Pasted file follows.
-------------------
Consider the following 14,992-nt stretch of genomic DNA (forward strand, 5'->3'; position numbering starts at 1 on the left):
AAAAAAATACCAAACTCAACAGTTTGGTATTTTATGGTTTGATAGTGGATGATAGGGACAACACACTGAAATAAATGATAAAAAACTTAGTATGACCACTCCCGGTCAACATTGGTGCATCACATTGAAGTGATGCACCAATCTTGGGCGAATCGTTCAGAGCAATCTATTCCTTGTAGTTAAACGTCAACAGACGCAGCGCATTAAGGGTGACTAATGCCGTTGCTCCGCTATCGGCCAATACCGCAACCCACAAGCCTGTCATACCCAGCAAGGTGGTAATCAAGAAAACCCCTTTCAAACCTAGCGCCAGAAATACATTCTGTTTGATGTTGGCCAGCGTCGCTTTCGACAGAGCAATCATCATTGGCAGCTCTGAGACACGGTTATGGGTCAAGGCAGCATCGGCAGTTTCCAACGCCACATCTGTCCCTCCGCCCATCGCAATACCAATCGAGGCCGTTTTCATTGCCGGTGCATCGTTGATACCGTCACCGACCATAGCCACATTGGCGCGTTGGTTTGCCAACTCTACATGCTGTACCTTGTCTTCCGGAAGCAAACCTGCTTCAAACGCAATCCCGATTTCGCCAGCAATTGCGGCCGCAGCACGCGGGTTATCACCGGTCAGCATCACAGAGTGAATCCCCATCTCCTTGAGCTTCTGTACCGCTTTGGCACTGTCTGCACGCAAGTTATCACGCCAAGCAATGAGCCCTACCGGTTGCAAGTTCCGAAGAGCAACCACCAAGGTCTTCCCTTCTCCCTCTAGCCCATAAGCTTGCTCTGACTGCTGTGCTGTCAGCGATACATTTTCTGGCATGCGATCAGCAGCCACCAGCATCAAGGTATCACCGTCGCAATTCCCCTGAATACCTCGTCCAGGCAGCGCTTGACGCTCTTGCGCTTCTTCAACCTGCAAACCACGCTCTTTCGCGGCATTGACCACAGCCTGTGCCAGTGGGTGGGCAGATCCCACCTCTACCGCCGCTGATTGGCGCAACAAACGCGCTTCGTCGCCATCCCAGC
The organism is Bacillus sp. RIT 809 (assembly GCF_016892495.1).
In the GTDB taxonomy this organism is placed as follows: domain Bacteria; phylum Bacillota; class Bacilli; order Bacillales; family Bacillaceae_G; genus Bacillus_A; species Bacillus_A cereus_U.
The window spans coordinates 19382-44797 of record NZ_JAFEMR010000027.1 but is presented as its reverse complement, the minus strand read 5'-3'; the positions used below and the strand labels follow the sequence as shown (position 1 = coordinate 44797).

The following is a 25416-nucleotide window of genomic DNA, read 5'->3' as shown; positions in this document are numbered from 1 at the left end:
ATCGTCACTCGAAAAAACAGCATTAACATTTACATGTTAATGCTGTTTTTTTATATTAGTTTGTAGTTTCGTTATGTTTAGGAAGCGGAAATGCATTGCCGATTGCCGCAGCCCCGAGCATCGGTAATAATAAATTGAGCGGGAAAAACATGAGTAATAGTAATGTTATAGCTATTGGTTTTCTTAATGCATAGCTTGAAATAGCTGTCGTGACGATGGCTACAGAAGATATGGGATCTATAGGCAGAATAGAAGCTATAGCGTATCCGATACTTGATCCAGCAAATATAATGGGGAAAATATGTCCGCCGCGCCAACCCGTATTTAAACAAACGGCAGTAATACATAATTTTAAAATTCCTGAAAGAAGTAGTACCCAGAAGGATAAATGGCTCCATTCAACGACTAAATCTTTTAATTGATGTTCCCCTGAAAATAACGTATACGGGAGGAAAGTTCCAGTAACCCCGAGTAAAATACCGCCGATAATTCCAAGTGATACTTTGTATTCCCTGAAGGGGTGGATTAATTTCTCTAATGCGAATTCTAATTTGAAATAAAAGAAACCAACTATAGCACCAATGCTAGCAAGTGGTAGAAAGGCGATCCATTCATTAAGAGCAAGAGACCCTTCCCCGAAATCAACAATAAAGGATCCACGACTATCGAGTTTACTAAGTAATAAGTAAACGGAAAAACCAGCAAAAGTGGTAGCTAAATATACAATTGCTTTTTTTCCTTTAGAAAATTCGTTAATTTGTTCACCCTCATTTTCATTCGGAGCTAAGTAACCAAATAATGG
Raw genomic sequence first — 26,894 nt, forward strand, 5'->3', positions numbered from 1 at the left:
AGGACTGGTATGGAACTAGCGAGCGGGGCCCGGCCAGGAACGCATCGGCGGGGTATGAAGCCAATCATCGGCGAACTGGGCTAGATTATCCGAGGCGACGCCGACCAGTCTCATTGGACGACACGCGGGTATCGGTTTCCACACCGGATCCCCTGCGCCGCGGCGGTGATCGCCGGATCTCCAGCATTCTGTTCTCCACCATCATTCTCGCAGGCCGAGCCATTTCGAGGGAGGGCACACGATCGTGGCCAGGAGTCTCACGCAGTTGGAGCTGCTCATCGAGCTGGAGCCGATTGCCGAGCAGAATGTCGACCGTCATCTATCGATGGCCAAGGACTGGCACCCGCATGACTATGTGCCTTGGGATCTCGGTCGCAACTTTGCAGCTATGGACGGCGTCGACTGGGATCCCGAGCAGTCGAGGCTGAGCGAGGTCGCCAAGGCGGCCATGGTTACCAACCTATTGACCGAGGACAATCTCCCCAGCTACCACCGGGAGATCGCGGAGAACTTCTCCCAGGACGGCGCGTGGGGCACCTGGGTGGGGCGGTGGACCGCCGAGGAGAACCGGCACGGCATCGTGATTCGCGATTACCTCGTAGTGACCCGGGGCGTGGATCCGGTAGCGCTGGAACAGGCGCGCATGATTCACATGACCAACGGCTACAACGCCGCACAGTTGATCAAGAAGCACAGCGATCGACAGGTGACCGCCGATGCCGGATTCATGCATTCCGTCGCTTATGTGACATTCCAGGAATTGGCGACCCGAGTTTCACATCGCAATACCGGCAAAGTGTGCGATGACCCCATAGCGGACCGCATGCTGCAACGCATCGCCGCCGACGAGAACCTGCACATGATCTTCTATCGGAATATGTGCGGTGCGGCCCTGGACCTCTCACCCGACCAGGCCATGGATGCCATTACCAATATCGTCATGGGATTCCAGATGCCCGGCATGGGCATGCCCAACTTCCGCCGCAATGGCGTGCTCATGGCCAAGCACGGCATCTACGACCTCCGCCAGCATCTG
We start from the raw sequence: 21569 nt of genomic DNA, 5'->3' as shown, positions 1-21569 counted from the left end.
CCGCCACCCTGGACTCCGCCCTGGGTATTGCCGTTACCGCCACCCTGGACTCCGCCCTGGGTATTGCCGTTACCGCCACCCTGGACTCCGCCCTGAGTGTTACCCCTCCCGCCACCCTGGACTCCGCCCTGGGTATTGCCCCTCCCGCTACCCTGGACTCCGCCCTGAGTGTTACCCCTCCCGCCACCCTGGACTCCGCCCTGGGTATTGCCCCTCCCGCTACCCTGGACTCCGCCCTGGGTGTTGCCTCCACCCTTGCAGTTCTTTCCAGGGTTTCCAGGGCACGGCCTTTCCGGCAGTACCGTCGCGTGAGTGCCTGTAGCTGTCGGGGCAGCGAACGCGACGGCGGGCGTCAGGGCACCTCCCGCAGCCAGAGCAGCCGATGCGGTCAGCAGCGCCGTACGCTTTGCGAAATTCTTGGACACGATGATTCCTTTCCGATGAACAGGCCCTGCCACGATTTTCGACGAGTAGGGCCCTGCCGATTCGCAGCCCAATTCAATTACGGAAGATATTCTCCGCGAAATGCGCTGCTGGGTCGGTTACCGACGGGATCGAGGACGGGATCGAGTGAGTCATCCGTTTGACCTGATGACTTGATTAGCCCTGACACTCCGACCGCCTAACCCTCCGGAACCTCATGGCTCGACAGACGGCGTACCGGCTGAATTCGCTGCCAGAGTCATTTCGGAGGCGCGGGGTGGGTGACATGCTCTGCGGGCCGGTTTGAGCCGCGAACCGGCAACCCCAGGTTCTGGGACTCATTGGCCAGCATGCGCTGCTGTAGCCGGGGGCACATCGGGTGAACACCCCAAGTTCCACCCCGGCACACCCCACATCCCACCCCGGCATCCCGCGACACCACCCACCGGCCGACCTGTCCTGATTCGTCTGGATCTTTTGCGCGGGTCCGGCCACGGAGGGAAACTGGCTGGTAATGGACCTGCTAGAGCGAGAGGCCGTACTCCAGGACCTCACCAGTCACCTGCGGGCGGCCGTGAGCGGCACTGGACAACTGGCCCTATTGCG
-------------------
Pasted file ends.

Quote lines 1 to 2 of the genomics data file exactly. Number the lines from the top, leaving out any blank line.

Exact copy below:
Consider the following 14,992-nt stretch of genomic DNA (forward strand, 5'->3'; position numbering starts at 1 on the left):
AAAAAAATACCAAACTCAACAGTTTGGTATTTTATGGTTTGATAGTGGATGATAGGGACAACACACTGAAATAAATGATAAAAAACTTAGTATGACCACTCCCGGTCAACATTGGTGCATCACATTGAAGTGATGCACCAATCTTGGGCGAATCGTTCAGAGCAATCTATTCCTTGTAGTTAAACGTCAACAGACGCAGCGCATTAAGGGTGACTAATGCCGTTGCTCCGCTATCGGCCAATACCGCAACCCACAAGCCTGTCATACCCAGCAAGGTGGTAATCAAGAAAACCCCTTTCAAACCTAGCGCCAGAAATACATTCTGTTTGATGTTGGCCAGCGTCGCTTTCGACAGAGCAATCATCATTGGCAGCTCTGAGACACGGTTATGGGTCAAGGCAGCATCGGCAGTTTCCAACGCCACATCTGTCCCTCCGCCCATCGCAATACCAATCGAGGCCGTTTTCATTGCCGGTGCATCGTTGATACCGTCACCGACCATAGCCACATTGGCGCGTTGGTTTGCCAACTCTACATGCTGTACCTTGTCTTCCGGAAGCAAACCTGCTTCAAACGCAATCCCGATTTCGCCAGCAATTGCGGCCGCAGCACGCGGGTTATCACCGGTCAGCATCACAGAGTGAATCCCCATCTCCTTGAGCTTCTGTACCGCTTTGGCACTGTCTGCACGCAAGTTATCACGCCAAGCAATGAGCCCTACCGGTTGCAAGTTCCGAAGAGCAACCACCAAGGTCTTCCCTTCTCCCTCTAGCCCATAAGCTTGCTCTGACTGCTGTGCTGTCAGCGATACATTTTCTGGCATGCGATCAGCAGCCACCAGCATCAAGGTATCACCGTCGCAATTCCCCTGAATACCTCGTCCAGGCAGCGCTTGACGCTCTTGCGCTTCTTCAACCTGCAAACCACGCTCTTTCGCGGCATTGACCACAGCCTGTGCCAGTGGGTGGGCAGATCCCACCTCTACCGCCGCTGATTGGCGCAACAAACGCGCTTCGTCGCCATCCCAGC